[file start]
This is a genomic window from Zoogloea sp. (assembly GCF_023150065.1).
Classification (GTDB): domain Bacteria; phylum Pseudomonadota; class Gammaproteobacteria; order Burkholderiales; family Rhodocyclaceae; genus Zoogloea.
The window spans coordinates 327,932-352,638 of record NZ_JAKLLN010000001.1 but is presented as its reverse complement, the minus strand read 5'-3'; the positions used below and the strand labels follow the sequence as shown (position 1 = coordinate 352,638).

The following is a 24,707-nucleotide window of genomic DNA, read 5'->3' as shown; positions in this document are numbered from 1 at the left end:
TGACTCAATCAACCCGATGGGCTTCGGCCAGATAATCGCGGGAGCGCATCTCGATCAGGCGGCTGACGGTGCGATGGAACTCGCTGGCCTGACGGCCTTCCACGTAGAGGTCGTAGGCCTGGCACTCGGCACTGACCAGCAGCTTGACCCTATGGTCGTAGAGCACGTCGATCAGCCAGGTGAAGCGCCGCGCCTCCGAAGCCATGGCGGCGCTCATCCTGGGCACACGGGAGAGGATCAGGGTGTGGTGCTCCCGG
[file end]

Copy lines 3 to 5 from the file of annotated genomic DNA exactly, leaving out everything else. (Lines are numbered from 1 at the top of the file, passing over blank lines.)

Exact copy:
The window spans coordinates 327,932-352,638 of record NZ_JAKLLN010000001.1 but is presented as its reverse complement, the minus strand read 5'-3'; the positions used below and the strand labels follow the sequence as shown (position 1 = coordinate 352,638).

The following is a 24,707-nucleotide window of genomic DNA, read 5'->3' as shown; positions in this document are numbered from 1 at the left end:
TGACTCAATCAACCCGATGGGCTTCGGCCAGATAATCGCGGGAGCGCATCTCGATCAGGCGGCTGACGGTGCGATGGAACTCGCTGGCCTGACGGCCTTCCACGTAGAGGTCGTAGGCCTGGCACTCGGCACTGACCAGCAGCTTGACCCTATGGTCGTAGAGCACGTCGATCAGCCAGGTGAAGCGCCGCGCCTCCGAAGCCATGGCGGCGCTCATCCTGGGCACACGGGAGAGGATCAGGGTGTGGTGCTCCCGG